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  • Notes on Contributors

* AZALEA generally adheres to the McCune-Reischauer system in transcribing Korean into English. However, many Korean contributors have not followed this convention, and we respect their way of writing their names in English.

Brother Anthony of Taizé was born in England in 1942 and completed studies in medieval and modern languages at Oxford. He is a member of the Community of Taizé and has been living in Korea since 1980, where he taught medieval and renaissance English literature at Sogang University (Seoul) for many years. More than twenty volumes of his English translations of modern Korean literature have been published. A Korean national, his Korean name is An Sonjae.

Chung Zuyoung works and lives in Seoul. She studied at Seoul National University and Kunstakademie Düsseldorf, Germany, where she earned a Meisterschüler degree. Her work has been internationally exhibited at numerous museums through solo and group exhibitions and collected by Shinsegye Gallery and Artsonje Center in Seoul. She teaches at the School of Visual Art of the Korean National University of Arts.

Don Mee Choi, born in South Korea, has studied modern Korean literature and literary translation in Seattle under the guidance of Bruce Fulton. She has translated Anxiety of Words: Contemporary Poetry by Korean Women (Zephyr, 2006) and When the Plug Gets Unplugged: Poems by Kim Hyesoon (Tinfish, 2005). More of her translations of Kim Hyesoon's poetry are forthcoming from Action Books, 2008. Her original poems have appeared in Cipher, Tinfish, Action Yes, and La Petite Zine.

Ellie Choi has a dual B.M./B.A. in classical piano and English literature from Northwestern University and an M.A. from UCLA in Korean literature. She has taught at WPI in Worcester, Mass., and at Yonsei University in Seoul, and is currently finishing a dissertation at Harvard University in modern Korean intellectual history entitled, "Travel and the historical imagination: Yi Kwangsu's vision of Chosŏn during the Japanese empire."

K.E. Duffin is an artist and writer living in Somerville, Massachusetts. She studied at the School of the Museum of Fine Arts, where she learned printmaking. Her work has been exhibited internationally and is in the collections of the Boston Athenaeum, the Boston Public Library, and [End Page 408] the DeCordova Museum. In 2005 she received a Massachusetts Cultural Council Artist Grant, and her first book of poems, King Vulture, was published by The University of Arkansas Press.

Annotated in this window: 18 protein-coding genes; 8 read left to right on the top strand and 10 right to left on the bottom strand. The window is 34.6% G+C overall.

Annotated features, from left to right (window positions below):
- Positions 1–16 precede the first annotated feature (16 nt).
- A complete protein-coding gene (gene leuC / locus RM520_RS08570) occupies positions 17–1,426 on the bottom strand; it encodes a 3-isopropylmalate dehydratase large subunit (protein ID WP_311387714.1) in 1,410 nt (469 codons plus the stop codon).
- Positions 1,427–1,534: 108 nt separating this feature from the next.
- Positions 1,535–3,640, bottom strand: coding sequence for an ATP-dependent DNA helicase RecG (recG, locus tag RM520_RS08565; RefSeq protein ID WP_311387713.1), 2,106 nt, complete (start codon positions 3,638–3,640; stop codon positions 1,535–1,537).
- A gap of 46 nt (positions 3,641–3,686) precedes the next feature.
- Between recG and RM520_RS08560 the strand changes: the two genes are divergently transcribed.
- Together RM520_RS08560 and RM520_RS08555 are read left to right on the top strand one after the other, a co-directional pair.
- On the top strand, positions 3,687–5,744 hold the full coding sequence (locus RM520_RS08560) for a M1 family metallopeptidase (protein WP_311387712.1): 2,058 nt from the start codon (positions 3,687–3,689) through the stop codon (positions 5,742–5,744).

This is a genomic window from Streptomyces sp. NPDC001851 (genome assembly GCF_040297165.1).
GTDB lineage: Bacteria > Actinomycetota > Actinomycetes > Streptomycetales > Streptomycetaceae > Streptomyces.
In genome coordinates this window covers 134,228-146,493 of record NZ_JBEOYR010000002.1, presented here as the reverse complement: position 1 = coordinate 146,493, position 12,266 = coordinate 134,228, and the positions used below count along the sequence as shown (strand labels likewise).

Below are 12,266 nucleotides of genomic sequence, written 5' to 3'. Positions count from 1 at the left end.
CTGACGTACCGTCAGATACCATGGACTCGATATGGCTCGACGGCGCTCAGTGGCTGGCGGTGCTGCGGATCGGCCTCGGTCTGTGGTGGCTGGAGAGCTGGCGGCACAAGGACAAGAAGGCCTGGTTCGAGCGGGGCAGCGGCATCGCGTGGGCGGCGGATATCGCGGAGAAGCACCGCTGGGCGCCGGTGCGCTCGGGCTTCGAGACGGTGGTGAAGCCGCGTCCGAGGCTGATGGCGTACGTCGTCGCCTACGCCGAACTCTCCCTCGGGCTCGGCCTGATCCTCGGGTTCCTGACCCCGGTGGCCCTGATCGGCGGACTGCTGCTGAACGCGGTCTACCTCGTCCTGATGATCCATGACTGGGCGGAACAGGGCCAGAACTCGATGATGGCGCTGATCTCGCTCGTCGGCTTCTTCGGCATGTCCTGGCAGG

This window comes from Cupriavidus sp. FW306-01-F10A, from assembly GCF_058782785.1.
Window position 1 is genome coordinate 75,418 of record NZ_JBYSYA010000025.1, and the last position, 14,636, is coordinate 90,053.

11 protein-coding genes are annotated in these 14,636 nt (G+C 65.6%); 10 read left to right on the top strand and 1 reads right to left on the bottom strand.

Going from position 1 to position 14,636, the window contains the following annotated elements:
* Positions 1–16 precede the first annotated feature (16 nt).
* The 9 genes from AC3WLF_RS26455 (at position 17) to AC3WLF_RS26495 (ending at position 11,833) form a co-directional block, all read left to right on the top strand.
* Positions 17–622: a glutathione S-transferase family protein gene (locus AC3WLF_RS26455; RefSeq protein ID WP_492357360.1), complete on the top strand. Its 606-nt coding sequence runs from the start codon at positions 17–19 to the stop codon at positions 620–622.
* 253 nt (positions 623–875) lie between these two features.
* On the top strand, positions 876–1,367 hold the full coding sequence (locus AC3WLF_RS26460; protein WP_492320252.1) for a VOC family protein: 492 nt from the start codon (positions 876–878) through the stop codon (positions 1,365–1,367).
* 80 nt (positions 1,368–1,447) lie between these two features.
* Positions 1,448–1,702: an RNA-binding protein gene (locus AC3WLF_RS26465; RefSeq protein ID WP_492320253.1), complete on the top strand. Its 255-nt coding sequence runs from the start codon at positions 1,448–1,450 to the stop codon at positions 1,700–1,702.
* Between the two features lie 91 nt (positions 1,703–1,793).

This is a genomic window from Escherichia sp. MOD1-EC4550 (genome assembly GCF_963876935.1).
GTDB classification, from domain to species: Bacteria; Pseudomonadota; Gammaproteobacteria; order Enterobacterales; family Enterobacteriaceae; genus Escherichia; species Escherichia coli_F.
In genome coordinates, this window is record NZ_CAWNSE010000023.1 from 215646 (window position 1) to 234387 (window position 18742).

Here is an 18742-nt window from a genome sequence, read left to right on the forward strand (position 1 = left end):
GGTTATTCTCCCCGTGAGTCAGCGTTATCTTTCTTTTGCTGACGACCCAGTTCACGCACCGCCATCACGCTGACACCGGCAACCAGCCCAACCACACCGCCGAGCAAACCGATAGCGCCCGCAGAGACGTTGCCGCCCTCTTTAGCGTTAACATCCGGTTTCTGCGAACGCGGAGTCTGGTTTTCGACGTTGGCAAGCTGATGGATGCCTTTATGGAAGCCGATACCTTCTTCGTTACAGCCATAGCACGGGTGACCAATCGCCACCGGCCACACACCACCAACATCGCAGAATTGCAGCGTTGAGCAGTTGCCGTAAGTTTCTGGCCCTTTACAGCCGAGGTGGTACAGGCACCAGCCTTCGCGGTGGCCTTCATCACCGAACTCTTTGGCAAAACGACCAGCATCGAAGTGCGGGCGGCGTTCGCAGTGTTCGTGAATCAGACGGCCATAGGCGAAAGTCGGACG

Heinz Insu Fenkl, born in 1960 in Pup'yŏng, is a novelist, translator, and editor. His autobiographical novel, Memories of My Ghost Brother, was named a Barnes and Noble "Discover Great New Writers" selection in 1996 and a PEN/Hemingway Award finalist in 1997. He has also published short fiction in a variety of journals and magazines, as well as numerous articles on folklore and myth. His most recent work is Cathay: translations and transformations, which includes his own fiction as well as T'ang poetry and the opening of Kim Man-jung's seventeenth-century Buddhist classic, Nine Cloud Dream. He currently teaches at the State University of New York in New Paltz.

Wayne de Fremery, a native of northern California, is a Ph.D. candidate in the Department of East Asian Languages and Civilizations at Harvard University. He currently lives in Koyang, a northern suburb of Seoul, with his family.

Ha Seong-nan (Ha Sŏng-nan), born in 1967 in Seoul, studied creative writing at Seoul Institute of the Arts. She debuted in 1996 with her short story "Grass," and won the prestigious Dong-in Literary Award, the Yisu Literary Award, and the Hankook Ilbo Literary Award. She has published several volumes of fiction.

Janet Hong is a writer and translator living in Vancouver, Canada. In 2001, she won the grand prize for her translation of Ha Seong-nan's "The Woman Next Door" in the Modern Korean Translation Contest. Since then, her translations have appeared in Kyoto Journal, Koreana, and Jipmoondang's Portable Library of Korean Literature. She lives in Vancouver, British Columbia.

Mickey Hong is a Ph.D. candidate in Korean literature at UCLA. Her dissertation topic is 1930s Korean modernist poetry.

Huh Su-gyung (Hŏ Su-gyŏng), poet...